Old Mansion Foods

Aptly located in the heart of the Old South, Old Mansion Foods Inc. has provided quality coffee and tea, spices and seasonings, custom mixes and blends to the food service, industrial and retail markets since its inception in 1877.

The Petersburg, Va.-based company embraces the unique culture of old-fashioned Southern delicacies in a place where comfort food reigns supreme. Connoisseurs of fried chicken, steak, pork or fish need look no further than Old Mansion Foods, as the company’s breadings and seasonings are used by some of the largest meat, poultry and seafood processors in the world, Vice President of Sales Tom Mullen says.

In many cases, the company’s relationships with its customers have spanned several decades, which is a testament to Old Mansion’s reliability and reputation for quality, he notes. These attributes, as well as its long-standing presence in the Southern marketplace, provide Old Mansion a competitive advantage and will secure its success for centuries to come.

Coming Full Circle

From its humble roots as a Virginia coffee roaster to its leading position as a Southern spice importer, Old Mansion’s history is as rich and full of depth as its extensive product line, Mullen says. The Antrim family established the company in September 1877 as Antrim & Bowie, and it was originally located in the historic part of downtown Richmond, Va.

After a roaster fire destroyed the plant in 1939, the company relocated to the business district of downtown Richmond near the James River. “During World War II, the markets became extremely volatile and the company’s existence depended on imports of coffee, tea and spices from around the world,” Mullen says. “Times were tough, but the firm persevered and was able to provide invaluable service to its country and continue to offer unsurpassed service and quality to its customers.” In 1960, the company changed its name to Old Mansion, which, at the time, was its flagship brand. Under the new name, it continued to prosper and maintain leadership roles in important industry associations such as the Southern Coffee Association and the Virginia Manufacturers Association.

In 1984, the Patton family acquired the company and moved its operations to Petersburg. “The current president and owner of the company, Dale Patton, had been working in the plant during the day, whether it was on the dock, driving forklifts, shipping and receiving – anything they needed him to do,” Mullen says. “At night, he was attending Virginia Commonwealth Academy to get his master’s degree in business.

“At the time, the company was primarily a retail-based company with some foodservice and industrial business, but staying in the retail business at the time was capital intensive and required a lot of equipment updates,” he continues. “As a result, it was having financial difficulties, which opened up the opportunity for the Patton family to acquire the business. The company then began focusing on food service and industrial, and started phasing out retail.”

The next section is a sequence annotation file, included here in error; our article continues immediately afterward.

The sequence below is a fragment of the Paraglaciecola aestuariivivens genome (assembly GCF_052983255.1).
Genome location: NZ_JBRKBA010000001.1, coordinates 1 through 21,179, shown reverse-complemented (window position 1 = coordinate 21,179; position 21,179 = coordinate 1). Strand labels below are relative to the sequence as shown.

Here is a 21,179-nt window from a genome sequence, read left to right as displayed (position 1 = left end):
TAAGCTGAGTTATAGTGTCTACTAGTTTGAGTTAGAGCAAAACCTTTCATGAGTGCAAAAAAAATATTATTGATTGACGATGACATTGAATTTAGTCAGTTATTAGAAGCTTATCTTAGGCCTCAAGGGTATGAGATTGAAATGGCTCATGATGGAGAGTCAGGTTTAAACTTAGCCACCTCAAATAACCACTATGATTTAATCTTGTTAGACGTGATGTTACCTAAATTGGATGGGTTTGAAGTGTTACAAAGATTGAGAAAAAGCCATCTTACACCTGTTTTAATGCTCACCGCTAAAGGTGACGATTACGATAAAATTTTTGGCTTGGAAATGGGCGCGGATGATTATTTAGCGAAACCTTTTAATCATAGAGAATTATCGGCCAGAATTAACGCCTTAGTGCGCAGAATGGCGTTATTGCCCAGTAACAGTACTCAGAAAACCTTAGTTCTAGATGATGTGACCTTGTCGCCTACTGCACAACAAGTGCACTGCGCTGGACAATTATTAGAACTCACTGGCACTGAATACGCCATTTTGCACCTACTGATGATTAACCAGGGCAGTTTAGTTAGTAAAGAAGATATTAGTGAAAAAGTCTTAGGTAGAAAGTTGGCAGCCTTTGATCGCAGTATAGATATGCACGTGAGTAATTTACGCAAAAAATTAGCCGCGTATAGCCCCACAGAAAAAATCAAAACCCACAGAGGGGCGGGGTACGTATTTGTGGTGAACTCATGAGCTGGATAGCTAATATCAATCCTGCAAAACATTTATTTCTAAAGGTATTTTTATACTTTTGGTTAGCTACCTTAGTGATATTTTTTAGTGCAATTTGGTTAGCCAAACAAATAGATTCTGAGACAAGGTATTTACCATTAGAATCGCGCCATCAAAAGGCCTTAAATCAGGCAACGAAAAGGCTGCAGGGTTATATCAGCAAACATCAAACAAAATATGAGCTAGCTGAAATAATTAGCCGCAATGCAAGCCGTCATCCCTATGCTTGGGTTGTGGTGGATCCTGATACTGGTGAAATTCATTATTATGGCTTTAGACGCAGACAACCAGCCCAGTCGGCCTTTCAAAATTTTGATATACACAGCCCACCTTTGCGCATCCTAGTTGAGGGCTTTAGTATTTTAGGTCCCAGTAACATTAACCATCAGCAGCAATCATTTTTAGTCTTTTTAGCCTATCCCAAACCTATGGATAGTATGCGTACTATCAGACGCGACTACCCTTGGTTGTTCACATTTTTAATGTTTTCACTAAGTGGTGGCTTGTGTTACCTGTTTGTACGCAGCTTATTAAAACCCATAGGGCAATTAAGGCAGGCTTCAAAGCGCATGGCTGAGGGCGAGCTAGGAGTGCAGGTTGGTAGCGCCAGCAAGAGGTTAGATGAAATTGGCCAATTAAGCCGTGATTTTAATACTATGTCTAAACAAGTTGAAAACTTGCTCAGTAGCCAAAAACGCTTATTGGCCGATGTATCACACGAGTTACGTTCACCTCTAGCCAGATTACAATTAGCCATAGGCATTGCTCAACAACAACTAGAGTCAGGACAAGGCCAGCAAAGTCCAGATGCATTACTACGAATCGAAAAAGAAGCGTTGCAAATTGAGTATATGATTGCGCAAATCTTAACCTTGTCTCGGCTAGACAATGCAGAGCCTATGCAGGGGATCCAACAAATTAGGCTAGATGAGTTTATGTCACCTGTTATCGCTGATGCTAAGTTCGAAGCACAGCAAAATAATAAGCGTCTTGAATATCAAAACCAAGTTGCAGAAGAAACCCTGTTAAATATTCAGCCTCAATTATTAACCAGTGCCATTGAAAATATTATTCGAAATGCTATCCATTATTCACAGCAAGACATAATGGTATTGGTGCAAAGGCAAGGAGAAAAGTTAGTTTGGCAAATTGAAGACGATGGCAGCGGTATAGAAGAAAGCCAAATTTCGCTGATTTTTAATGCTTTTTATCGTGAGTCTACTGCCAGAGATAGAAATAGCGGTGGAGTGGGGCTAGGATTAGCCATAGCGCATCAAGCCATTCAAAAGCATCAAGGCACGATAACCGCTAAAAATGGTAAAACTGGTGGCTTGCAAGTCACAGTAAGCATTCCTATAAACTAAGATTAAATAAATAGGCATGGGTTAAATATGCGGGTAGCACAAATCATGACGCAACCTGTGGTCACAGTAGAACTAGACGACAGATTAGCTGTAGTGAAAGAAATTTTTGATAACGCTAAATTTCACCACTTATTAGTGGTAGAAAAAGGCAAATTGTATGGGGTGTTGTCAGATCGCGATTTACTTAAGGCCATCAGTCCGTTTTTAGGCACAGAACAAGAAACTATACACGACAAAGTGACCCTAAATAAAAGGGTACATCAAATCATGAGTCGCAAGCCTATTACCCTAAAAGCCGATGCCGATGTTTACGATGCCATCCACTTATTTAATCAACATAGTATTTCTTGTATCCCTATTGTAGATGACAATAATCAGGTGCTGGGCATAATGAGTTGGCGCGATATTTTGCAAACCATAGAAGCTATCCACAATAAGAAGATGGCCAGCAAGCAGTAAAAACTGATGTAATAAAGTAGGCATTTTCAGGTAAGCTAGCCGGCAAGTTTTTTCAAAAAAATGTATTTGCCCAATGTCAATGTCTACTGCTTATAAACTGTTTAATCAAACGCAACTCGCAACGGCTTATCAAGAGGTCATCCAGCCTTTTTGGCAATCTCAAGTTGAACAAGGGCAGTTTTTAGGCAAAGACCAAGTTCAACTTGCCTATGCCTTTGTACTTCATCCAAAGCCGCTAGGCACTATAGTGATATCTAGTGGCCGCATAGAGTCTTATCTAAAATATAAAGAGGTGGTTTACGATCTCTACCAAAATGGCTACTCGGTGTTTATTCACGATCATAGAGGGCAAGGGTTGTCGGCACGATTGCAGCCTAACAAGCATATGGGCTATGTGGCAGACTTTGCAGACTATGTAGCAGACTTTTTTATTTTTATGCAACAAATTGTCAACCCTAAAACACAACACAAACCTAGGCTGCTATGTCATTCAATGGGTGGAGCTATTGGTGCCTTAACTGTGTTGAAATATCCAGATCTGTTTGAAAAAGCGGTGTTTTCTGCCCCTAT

New Opportunities

While many importers have suffered during the recession, Old Mansion Foods had approximately 30 percent growth last year. “We attribute that to the fact that the markets we call on have experienced growth,” Mullen says. A significant portion of the company’s revenues is achieved through private labeling for customers “looking to establish their own identity and separate themselves from some of the standard brands,” he notes.

“We’ve been helping some of the broad liners identify their companies with a private label targeting the Hispanic market, which has grown quite a bit in the last 10 years. We went from supplying Hispanic distributors to supplying domestic distributors entering into the Hispanic market. We have a lot of people come to us with concepts, and we help them turn their concepts into market-ready products. It’s a shared cost and, many times, worth the investment.”

To accommodate its growth, Old Mansion Foods moved to a 15-acre campus, which now includes its corporate headquarters, product development, warehouse, spice manufacturing and blending operations all under one roof. Within this 137,000-square-foot building, 25,000 square feet are devoted to administrative and sales offices, a full R&D restaurant test kitchen, staff dining and a microbiology lab.

“At the same time, we’ve decided to run the old equipment at the existing facility, which gave us the unique ability to not have to work through some of the glitches of the new equipment knowing we had the other equipment over there running simultaneously,” Mullen says. “The new facility was designed to be in compliance with today’s food safety and quality requirements. It has an excellent air-handling system that keeps dust activity down in our blending facility and allows us to have a well-maintained, sterile packaging environment. And we have so much more room to grow now.”